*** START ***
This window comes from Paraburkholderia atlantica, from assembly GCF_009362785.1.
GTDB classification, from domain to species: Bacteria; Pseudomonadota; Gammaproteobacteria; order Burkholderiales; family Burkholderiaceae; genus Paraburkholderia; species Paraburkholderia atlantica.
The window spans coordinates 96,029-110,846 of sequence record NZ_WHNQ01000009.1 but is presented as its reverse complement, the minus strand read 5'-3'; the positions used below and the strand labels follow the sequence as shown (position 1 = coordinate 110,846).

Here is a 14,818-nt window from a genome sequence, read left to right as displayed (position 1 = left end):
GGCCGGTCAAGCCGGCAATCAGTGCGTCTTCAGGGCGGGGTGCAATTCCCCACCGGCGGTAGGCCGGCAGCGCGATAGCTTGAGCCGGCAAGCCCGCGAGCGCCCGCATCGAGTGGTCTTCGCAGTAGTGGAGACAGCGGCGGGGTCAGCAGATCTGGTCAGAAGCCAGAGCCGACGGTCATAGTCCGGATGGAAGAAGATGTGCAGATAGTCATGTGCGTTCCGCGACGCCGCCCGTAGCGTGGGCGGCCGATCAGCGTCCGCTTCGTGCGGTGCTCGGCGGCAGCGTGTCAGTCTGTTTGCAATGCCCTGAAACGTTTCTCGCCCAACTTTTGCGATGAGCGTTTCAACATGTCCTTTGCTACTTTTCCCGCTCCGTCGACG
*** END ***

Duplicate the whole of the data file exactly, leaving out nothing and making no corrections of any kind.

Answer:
This window comes from Paraburkholderia atlantica, from assembly GCF_009362785.1.
GTDB classification, from domain to species: Bacteria; Pseudomonadota; Gammaproteobacteria; order Burkholderiales; family Burkholderiaceae; genus Paraburkholderia; species Paraburkholderia atlantica.
The window spans coordinates 96,029-110,846 of sequence record NZ_WHNQ01000009.1 but is presented as its reverse complement, the minus strand read 5'-3'; the positions used below and the strand labels follow the sequence as shown (position 1 = coordinate 110,846).

Here is a 14,818-nt window from a genome sequence, read left to right as displayed (position 1 = left end):
GGCCGGTCAAGCCGGCAATCAGTGCGTCTTCAGGGCGGGGTGCAATTCCCCACCGGCGGTAGGCCGGCAGCGCGATAGCTTGAGCCGGCAAGCCCGCGAGCGCCCGCATCGAGTGGTCTTCGCAGTAGTGGAGACAGCGGCGGGGTCAGCAGATCTGGTCAGAAGCCAGAGCCGACGGTCATAGTCCGGATGGAAGAAGATGTGCAGATAGTCATGTGCGTTCCGCGACGCCGCCCGTAGCGTGGGCGGCCGATCAGCGTCCGCTTCGTGCGGTGCTCGGCGGCAGCGTGTCAGTCTGTTTGCAATGCCCTGAAACGTTTCTCGCCCAACTTTTGCGATGAGCGTTTCAACATGTCCTTTGCTACTTTTCCCGCTCCGTCGACG